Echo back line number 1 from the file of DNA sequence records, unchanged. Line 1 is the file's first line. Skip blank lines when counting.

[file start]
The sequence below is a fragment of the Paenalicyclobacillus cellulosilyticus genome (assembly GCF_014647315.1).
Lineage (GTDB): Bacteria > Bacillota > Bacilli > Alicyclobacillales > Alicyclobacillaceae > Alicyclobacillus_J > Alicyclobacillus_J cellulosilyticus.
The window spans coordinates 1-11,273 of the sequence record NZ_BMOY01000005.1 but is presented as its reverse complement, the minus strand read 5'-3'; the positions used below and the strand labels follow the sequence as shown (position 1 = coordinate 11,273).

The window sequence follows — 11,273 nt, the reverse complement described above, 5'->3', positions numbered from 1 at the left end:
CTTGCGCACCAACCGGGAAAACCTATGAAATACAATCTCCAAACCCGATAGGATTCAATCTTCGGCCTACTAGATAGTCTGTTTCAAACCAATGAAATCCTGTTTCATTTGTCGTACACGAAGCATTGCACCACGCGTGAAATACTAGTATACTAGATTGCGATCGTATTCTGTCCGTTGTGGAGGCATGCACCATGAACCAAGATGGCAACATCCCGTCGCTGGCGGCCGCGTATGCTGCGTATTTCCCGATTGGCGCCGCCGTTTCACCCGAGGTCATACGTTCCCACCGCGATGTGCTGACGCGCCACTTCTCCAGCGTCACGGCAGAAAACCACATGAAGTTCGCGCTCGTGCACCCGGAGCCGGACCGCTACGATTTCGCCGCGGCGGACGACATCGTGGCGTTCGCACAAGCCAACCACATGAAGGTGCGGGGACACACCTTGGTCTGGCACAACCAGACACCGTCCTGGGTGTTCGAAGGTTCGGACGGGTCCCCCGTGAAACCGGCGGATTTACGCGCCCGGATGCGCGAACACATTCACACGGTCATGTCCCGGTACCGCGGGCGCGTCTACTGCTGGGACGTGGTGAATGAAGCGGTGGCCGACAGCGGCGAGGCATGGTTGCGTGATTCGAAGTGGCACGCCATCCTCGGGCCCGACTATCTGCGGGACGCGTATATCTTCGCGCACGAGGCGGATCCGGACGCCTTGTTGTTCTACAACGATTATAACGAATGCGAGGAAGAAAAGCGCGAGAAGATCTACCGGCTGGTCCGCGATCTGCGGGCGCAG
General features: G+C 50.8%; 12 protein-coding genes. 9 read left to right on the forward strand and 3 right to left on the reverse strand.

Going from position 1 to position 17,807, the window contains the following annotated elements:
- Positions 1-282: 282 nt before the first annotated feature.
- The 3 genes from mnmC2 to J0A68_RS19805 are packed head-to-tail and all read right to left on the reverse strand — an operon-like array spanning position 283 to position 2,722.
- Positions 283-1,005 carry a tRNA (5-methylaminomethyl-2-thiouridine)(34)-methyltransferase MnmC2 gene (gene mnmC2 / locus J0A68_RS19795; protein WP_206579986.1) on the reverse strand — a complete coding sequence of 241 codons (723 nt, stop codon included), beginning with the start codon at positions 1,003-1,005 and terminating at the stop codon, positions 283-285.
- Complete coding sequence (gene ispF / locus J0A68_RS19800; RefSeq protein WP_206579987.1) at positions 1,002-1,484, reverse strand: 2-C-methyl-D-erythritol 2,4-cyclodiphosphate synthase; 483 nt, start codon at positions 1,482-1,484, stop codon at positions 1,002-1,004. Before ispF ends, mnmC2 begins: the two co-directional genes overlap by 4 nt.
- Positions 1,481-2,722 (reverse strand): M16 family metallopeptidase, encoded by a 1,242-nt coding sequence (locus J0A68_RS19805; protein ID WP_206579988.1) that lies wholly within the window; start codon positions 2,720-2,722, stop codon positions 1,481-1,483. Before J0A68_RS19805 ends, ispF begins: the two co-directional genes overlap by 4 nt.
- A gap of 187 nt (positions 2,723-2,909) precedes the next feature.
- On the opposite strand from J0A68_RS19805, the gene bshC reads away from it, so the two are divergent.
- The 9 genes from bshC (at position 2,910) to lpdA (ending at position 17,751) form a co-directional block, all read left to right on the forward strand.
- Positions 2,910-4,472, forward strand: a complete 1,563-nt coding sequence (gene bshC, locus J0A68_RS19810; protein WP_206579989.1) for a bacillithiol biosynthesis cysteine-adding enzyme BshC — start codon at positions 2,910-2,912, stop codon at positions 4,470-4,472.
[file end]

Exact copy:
The sequence below is a fragment of the Paenalicyclobacillus cellulosilyticus genome (assembly GCF_014647315.1).